Senior Lecturer, Neuropsychology Programme Lead
National Institute for Stroke and Applied Neurosciences (mail code A-12)
Private Bag 92006
Kelly is a registered psychologist (general scope) with extensive experience in the neuropsychological assessment of children, spanning infancy to adolescence. She completed a PhD at the University of Canterbury under the supervision of Professor Lianne Woodward and Dr Patricia Champion. Kelly has also completed a Postgraduate Diploma in Psychological Practice via Massey University. Kelly leads the neuropsychology research programme within NISAN and is also Chairperson of the Organising Committee for the New Zealand Applied Neurosciences Conference (NZANC).
Kelly is Paper Co-ordinator and Paper Lead (Quantitative research) for one postgraduate paper – Integrative Research - HEAL811
Kelly’s research interests surround the emotional, behavioural and social development of children during early childhood, with particular interests in emotion regulation and peer relations.
Kelly has published work in a range of journal articles including: The Lancet Neurology; Neuroepidemiology; The Journal of Stroke and Cerebrovascular Diseases; Neurosurgery; Brain Injury; Journal of Science and Medicine in Sport; Journal of Neurotrauma; Neurology; Brain Impairment; and Early Human Development. She has contributed to more than 40 conference presentations over the past 7 years and is a member of the Editorial Board of the Journal of Neurology and Neuroscience.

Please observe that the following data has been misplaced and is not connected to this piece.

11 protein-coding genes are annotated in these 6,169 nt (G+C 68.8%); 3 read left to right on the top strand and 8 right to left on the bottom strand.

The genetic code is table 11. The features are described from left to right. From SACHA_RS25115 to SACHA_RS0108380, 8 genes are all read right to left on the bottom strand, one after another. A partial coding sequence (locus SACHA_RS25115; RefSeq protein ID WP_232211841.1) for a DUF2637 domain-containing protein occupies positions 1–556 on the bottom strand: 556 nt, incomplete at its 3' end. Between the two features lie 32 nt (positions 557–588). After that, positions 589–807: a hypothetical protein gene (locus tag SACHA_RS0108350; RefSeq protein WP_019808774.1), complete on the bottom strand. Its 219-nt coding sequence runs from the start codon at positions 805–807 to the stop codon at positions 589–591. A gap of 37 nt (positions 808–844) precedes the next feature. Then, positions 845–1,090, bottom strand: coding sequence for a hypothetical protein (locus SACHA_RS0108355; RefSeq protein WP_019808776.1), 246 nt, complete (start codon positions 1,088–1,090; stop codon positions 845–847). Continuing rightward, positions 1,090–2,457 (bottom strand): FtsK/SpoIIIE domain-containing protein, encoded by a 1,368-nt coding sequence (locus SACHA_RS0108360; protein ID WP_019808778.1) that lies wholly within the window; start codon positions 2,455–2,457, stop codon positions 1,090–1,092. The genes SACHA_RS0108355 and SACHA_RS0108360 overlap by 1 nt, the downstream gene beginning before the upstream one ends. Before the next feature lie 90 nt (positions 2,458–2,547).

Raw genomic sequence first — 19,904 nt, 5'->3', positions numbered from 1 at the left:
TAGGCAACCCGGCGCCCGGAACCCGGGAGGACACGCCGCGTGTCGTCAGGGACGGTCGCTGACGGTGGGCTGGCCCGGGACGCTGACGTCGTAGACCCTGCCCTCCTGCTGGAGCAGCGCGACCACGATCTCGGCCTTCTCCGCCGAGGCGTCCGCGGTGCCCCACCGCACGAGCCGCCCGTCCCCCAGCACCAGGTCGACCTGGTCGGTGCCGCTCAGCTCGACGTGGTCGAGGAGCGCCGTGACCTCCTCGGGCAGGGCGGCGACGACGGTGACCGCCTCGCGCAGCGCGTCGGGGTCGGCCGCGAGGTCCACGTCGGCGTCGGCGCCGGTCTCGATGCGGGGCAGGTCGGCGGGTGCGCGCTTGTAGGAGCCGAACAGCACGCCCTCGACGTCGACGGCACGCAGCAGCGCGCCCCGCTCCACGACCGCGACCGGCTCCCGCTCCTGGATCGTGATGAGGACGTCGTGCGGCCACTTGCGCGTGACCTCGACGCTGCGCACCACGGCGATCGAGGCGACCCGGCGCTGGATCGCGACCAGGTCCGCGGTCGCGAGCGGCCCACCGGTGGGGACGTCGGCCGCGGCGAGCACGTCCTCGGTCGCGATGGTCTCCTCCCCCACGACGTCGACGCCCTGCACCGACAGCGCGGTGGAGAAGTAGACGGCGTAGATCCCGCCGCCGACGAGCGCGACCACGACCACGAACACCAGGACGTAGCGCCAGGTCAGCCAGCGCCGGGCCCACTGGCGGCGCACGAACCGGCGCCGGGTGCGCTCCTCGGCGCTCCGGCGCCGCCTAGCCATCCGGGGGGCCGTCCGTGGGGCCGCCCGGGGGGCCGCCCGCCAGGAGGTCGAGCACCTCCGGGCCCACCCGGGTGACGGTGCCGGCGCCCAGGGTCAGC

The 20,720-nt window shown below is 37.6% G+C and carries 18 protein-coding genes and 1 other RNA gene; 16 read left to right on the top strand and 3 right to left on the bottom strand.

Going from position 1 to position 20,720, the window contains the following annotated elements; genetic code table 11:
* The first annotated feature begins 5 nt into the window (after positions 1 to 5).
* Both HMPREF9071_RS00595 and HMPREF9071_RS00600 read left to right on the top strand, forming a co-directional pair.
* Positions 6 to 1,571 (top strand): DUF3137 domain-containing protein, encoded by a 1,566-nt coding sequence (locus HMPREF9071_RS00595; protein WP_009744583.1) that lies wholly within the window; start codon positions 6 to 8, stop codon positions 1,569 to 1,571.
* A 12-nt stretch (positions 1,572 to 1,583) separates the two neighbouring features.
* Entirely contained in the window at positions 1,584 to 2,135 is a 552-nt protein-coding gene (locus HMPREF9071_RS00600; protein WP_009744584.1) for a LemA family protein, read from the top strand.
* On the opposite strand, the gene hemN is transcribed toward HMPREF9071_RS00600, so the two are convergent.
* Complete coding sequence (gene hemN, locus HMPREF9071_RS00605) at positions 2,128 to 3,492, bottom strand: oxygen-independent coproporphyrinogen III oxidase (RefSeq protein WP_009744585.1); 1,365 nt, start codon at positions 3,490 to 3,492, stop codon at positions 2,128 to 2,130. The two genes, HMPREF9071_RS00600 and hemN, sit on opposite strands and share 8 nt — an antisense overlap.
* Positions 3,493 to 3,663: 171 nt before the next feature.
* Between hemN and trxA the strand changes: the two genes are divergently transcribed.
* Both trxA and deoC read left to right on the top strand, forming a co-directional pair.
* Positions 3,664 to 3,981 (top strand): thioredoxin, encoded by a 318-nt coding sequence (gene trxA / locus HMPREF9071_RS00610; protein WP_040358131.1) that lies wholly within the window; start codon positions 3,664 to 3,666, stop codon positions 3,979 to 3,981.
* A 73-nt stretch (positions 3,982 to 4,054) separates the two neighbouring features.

Since joining AUT in 2010, Kelly has managed a number of large challenging studies, including the Health Research Council of New Zealand-funded Brain Injury Outcomes New Zealand in the Community (BIONIC) study and an international, multi-centre pilot trial examining a self-management approach to stroke recovery. A number of projects have also been funded in an effort to examine genetic contributions to children’s recovery following traumatic brain injury. Kelly is collaborating with Professor Shari Wade of Cincinnati Children’s Hospital and others in the development of an online problem solving problems aimed at reducing behavioural difficulties for teenagers following traumatic brain injury.
Current Research Projects:
- Aging with Stroke and Polio in New Zealand (ASPINZ) (Funded by Sir Thomas and Lady Duncan Trust)
- Teen Online Problem Solving (TOPS) – Adaptation for use of New Zealand to support adolescents after traumatic brain injury and their families/whanau (AUT Internal Contestable funding)
- Stroke Self-Management and Rehabilitation Trials (SMART) – Phase Two Focus groups (AUT Faculty funding
- Long-term impact of initial and recurrent brain injury (HRC funding)
- Brain Injury and NeuroAid Supplementation (BRAINS, commercially funded)
- Prevalence and impact of Genetic Muscle Disorders in New Zealand (HRC funding)
- Child and Infant Traumatic Brain Injury and Genetics studies (AUT Internal Contestable funding)